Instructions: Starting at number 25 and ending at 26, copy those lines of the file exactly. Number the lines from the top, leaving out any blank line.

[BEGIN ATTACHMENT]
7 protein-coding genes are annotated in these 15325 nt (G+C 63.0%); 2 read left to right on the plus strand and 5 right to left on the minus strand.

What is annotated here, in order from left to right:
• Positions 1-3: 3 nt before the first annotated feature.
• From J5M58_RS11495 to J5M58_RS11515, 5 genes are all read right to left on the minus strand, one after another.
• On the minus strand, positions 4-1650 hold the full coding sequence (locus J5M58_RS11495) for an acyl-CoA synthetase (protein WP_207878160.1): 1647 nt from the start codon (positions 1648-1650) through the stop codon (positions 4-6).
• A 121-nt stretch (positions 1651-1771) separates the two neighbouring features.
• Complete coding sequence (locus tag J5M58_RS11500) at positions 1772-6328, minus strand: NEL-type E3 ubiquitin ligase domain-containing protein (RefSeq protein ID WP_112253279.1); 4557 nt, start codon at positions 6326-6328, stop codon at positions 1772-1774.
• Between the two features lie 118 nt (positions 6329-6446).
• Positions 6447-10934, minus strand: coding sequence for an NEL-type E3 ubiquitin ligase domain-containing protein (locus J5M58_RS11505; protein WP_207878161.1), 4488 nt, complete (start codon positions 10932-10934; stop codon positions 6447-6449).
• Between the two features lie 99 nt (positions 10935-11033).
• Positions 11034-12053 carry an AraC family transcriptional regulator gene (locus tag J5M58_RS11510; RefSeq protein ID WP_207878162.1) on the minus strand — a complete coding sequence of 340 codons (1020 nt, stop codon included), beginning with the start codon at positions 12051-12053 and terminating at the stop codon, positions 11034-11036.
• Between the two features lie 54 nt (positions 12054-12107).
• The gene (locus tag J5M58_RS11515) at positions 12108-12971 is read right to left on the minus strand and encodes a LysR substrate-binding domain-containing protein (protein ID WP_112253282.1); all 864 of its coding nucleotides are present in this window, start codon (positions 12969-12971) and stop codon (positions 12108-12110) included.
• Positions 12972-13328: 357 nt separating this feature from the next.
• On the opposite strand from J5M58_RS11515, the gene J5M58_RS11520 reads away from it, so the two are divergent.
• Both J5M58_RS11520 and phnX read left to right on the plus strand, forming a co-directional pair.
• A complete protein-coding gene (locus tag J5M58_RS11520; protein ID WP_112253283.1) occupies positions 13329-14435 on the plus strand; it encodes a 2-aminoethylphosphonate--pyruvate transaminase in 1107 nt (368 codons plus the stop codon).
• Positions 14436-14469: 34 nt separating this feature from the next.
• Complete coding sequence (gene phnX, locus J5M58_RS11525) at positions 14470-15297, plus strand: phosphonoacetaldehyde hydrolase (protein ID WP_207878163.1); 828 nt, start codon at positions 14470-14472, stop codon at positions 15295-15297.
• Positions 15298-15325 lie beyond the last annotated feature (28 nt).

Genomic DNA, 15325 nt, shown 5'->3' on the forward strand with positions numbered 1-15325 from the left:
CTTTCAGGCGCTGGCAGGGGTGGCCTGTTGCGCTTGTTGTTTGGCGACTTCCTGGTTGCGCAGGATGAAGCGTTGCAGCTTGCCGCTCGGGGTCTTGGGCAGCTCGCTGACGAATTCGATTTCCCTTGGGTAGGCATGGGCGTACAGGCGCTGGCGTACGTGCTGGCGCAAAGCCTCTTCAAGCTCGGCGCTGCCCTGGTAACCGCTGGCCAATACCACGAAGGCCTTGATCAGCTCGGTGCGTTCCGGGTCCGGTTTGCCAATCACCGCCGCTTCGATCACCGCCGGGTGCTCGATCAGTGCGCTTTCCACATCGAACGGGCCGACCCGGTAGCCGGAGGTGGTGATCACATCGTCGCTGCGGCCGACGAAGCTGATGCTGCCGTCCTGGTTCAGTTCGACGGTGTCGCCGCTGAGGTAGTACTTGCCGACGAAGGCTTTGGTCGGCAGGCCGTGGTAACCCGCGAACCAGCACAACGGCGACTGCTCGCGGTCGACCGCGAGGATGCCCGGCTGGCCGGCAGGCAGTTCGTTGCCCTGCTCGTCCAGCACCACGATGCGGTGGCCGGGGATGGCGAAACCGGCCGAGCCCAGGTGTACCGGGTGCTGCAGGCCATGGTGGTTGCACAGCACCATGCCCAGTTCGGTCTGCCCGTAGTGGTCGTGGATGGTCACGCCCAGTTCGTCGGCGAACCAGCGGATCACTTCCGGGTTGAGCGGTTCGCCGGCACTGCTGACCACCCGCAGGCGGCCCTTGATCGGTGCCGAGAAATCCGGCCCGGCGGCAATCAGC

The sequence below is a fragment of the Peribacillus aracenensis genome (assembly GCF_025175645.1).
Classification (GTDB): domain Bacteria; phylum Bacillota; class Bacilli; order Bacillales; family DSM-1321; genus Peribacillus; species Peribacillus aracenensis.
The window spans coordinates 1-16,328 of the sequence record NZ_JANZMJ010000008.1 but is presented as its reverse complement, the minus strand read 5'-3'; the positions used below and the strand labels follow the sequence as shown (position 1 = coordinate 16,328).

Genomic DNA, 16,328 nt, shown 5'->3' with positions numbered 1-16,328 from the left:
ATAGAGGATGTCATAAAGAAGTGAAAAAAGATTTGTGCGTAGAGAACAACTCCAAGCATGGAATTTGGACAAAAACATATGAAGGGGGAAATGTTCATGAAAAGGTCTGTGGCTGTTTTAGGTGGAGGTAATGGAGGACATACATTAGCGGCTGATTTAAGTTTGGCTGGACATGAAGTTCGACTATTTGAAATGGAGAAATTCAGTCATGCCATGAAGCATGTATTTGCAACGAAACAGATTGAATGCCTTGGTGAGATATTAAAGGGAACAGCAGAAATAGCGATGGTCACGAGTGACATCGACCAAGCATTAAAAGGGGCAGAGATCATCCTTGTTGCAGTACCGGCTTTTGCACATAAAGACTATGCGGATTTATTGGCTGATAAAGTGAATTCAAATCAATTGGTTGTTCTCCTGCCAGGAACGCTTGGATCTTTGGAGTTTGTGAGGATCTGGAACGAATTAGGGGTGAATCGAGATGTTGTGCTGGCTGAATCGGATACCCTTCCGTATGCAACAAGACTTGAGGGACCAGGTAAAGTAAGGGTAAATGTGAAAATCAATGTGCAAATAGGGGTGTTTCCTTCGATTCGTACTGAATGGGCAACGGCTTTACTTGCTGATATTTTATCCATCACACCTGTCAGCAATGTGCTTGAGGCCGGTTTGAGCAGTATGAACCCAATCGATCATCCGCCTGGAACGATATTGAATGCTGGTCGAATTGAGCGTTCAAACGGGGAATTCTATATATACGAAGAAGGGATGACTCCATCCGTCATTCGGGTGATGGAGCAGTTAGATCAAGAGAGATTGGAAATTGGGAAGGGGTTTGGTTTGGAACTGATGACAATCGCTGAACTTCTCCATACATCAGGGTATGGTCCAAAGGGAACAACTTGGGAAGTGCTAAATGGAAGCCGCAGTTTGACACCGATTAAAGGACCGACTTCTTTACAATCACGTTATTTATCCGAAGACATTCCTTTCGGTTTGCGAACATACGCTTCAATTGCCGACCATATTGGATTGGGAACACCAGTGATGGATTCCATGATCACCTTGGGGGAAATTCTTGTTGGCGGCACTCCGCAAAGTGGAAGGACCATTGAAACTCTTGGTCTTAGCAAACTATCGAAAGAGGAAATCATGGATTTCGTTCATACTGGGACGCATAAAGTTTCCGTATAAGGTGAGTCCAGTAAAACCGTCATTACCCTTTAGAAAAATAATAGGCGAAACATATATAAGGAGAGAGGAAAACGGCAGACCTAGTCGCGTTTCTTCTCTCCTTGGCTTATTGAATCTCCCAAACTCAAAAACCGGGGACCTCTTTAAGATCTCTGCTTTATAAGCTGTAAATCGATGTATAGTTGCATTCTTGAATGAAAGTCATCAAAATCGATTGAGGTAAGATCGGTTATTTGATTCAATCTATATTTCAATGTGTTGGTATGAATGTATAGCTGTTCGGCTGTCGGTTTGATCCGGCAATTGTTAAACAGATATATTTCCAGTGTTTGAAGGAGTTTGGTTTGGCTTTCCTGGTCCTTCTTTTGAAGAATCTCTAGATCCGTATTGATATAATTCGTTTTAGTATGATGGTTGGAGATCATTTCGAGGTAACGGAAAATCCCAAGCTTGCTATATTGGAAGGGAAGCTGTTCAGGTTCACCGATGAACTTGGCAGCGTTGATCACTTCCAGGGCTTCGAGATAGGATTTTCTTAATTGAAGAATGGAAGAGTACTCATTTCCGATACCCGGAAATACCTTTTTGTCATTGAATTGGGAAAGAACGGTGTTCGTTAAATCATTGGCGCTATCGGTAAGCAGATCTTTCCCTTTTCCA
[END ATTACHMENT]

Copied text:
The window spans coordinates 1-16,328 of the sequence record NZ_JANZMJ010000008.1 but is presented as its reverse complement, the minus strand read 5'-3'; the positions used below and the strand labels follow the sequence as shown (position 1 = coordinate 16,328).

Genomic DNA, 16,328 nt, shown 5'->3' with positions numbered 1-16,328 from the left: